I have no argument with The New York Times‘ proclamation that McCombs is “one of the great songwriters of his time”.  A cult singer/songwriter staple who’s peers include Will Oldham, Jason Molina and Bill Callahan, I anticipate any new release with his name amongst the credits.  Mangy Love plays out like a continuation of 2013’s Big Wheel and Others with a combination of political & world conscious narrative alongside McCombs’ often comical renderings and vivid character examinations.  McCombs appears again at #23 on my list for his participation with The Skiffle Players.

4.  Adam Torres – Pearls to Swine (Fat Possum)


I stumbled on this artist by a freak accident this fall.  An inaccurate promo sticker comparison to Townes Van Zandt, an intersting album title, the solid rep of Fat Possum and a $15.99 (LP) price tag lead me to roll the dice on this my diamond amongst the rough pick of the year.  Assumedly like most, I was immediately struck by the intense vocal falsetto Torres displays on the album’s opener “Juniper Arms”.  The magic of this record is in the combination of the visual lyrical content, sparse instrumentation and in Torres unique vocal.  I found few things more satisfying this fall than brisk late afternoon walks with this absolutely gorgeous set of songs as the soundtrack via headphones.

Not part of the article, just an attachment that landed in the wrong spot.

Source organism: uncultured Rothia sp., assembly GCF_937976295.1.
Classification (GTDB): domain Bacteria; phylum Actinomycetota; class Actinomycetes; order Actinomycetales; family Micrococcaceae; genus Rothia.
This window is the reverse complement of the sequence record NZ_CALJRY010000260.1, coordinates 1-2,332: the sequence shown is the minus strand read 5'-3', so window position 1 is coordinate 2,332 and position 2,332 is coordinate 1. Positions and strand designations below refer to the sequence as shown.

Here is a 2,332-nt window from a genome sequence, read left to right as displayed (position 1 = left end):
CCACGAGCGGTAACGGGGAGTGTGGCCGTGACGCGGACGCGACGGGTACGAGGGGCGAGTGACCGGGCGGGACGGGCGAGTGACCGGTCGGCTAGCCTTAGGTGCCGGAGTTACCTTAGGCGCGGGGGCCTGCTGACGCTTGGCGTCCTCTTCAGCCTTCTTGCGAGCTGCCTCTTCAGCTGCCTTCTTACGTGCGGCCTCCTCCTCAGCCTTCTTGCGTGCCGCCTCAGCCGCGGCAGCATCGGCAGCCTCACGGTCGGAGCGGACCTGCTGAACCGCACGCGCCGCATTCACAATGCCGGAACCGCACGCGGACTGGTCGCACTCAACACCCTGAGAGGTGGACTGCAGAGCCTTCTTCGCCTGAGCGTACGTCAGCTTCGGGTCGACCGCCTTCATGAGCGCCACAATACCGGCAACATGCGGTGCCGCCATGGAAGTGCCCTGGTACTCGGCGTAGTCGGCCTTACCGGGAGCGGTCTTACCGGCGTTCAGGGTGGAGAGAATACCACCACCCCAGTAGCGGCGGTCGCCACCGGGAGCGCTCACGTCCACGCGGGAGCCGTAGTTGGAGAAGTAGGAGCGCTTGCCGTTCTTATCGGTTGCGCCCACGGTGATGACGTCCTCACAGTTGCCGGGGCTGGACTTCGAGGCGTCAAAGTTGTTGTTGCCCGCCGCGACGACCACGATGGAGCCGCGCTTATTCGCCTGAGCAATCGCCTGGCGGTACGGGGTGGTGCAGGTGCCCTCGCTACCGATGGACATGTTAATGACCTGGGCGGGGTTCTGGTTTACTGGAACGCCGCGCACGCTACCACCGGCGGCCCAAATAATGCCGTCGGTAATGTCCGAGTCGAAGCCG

5.  Sturgill Simpson – A Sailors Guide to Earth (Atlantic)


On Simpson’s major label debut, he did anything but the easy thing, opting to stray from the formula which had earned him a reputation as the next big thing in neo-outlaw country.  The album’s addition of R&B and soul influences (the album has noticeable nods to Marvin Gaye both musically and in the lyrics’ emince sentiment in simplicity) to compliment the already present and perfected classic country sound is a bold departure for an artist that could have plyed it safe.  The self-produced album polarized his early fan base, but gained huge momentum all year long starting with charting #1 on Billboard’s Country Album Charts in it’s first week, a long and successful promotional tour including several TV performances and then the biggest shock of them all, the albums Grammy nomination for Album of the Year. Having become a first time uncle shortly before this album’s release, it was fun to gift this album to my brother, as the record’s lyrical theme of Sturgill’s love and lessons for his first born son, seemed an appropriate gesture.

6.  Robert Ellis – Robert Ellis (New West)


Much like Sturgill Simpson, Ellis is no stranger to presenting outside the box arrangements in country music, following his outstanding 2014 release The Lights From the Chemical Plant with decidedly more pop and 70’s singer/songwriter leanings to add to his already potent country/jazz fusion arsenal. Ellis’ strength lies in his abilities as both a songwriter and musician.  Imagine George Jones, Willie Nelson, Paul Simon, Joni Mitchell and Ornette Coleman making music together and you get an idea of the ground covered by this highly underrated and experimental, yet very approachable artist.